How do I know if it’s God’s will? Sticking to your beliefs in work and creativity

Can we know the will of God when making decisions? How do I know if I’m doing God’s will? How do I know if my feet are on the right path for God’s plan for me? How can I honour God with my work? How can I honour God in my writing or my art?

I was asked this recently by a friend and I’m going to answer it here as well because I think this question fundamentally affects our decisions when we’re living out our faith.

I went to the Planetarium recently and re-discovered that we are all just specks in this giant universe – no, less than specks. We cannot be seen from the moon. Our planet cannot be seen from outside the Milky Way.

We are miniscule – but God loves each of us as individuals, and Jeremiah 29:11 says God has a great plan for our lives. I can’t claim to know the will of God. But here’s what I think about when I’m trying to live out God’s will in both my paid work and my creative projects.

My feet at the labyrinth in Sydney Centennial Park.

About to start the labyrinth in Sydney Centennial Park. Image source: My camera.

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Best books and media I’ve found in 2016 so far

We’re only a few days into 2016 but I have found some AMAZING reads in my first days of 2016, which have also been my last few days of annual leave.

As a writer and editor, my “to read” list is too long for me to ever actually read, if it’s really true that you can only get through about 3,000 in the average lifetime. In my Google Docs “Books” folder, the list of all the books I’ve read in my life (only about 600 that I can remember so far) is far smaller than the list of books I would like to read (about 1 million). So I’ve told you how I chose the books I read last year, and I can definitely say I’m sticking with that strategy in 2016.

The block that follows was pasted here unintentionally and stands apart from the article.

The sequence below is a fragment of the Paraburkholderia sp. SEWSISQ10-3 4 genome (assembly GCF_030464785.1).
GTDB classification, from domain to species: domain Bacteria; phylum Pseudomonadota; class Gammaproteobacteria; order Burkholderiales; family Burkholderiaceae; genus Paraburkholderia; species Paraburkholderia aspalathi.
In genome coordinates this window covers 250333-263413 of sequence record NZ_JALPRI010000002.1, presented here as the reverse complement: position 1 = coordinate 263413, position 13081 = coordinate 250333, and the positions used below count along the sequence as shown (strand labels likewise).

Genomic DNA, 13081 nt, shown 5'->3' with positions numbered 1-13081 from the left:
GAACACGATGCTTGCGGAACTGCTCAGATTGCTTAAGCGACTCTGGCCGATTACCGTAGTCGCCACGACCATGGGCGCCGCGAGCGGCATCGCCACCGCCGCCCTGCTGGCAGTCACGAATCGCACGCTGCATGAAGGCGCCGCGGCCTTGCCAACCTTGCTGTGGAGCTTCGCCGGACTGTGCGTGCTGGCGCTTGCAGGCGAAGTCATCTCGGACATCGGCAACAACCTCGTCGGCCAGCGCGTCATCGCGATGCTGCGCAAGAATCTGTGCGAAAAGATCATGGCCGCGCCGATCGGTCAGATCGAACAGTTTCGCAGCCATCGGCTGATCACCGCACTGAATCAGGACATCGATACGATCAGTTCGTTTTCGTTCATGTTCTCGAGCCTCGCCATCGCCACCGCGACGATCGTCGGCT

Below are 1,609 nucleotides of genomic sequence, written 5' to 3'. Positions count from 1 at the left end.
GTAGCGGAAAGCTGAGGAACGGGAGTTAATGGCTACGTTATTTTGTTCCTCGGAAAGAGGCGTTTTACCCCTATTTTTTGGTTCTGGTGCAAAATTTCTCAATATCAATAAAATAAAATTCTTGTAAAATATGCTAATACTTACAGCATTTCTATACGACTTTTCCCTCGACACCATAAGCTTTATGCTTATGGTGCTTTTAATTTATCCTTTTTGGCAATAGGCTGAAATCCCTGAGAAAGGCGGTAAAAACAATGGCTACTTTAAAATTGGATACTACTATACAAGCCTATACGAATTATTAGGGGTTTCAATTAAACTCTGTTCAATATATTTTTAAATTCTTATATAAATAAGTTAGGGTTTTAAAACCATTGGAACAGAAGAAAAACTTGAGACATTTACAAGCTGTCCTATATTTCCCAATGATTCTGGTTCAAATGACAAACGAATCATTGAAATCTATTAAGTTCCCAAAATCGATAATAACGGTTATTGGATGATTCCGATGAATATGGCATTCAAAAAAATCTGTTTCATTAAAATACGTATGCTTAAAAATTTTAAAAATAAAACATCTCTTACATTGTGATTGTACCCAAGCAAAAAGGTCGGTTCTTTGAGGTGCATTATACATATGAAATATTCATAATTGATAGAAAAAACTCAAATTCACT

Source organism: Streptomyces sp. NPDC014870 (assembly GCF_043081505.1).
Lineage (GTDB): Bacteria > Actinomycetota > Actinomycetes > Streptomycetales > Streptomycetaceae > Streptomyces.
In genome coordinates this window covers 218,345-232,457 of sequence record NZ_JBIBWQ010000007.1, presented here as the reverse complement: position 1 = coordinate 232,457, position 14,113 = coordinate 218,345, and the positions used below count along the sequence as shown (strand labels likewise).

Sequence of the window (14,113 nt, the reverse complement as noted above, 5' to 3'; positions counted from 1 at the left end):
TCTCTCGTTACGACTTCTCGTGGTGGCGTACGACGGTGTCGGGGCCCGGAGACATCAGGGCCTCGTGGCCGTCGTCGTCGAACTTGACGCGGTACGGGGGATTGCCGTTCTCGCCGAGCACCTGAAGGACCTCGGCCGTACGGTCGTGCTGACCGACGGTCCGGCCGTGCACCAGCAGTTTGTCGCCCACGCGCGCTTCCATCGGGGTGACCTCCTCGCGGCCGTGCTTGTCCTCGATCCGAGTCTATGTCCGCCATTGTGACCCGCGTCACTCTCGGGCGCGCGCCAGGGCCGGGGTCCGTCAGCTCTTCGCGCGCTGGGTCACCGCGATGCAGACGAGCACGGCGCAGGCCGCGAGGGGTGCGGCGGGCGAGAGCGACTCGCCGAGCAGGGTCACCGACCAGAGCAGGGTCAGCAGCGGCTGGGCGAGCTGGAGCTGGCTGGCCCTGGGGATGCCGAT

If you don’t know what to get yourself in the Boxing Day sales, and you have money left over after purchasing some truly meaningful gifts from Gifts of CompassionTEAR’s Useful Gifts, Christian Blind Mission’s Meaningful Gifts, or some other world-changing charity … then please consider the following reads for belated Christmas gifts to yourself.

Get ready.

They’ll knock your socks off.

Best books made of paper and stuff in January 2016

My January 2016 reads lined up. Image source: My camera.

My January 2016 reads lined up. Image source: My camera.

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Cultivate your curiosity

Me hard at work in the new Canstar office in Brisbane CBD. I took this photo using my new Windows phone.

Me hard at work in the new Canstar office in Brisbane CBD. I took this photo using my new Windows phone.

I’ve been thrashing out the articles for my current contract employer, Canstar Blue. You can view all of my articles at this link, and I’ve compiled a ‘Best Of’ compilation at the bottom of this post…

Have I mentioned lately how amazing it is to be writing for a living? I am thoroughly enjoying every day. And thankfully they like me, too, so I get to stay on for another 6 month contract. So thankful! Praise God.

So here’s two of the things I’ve been thinking about this Friday…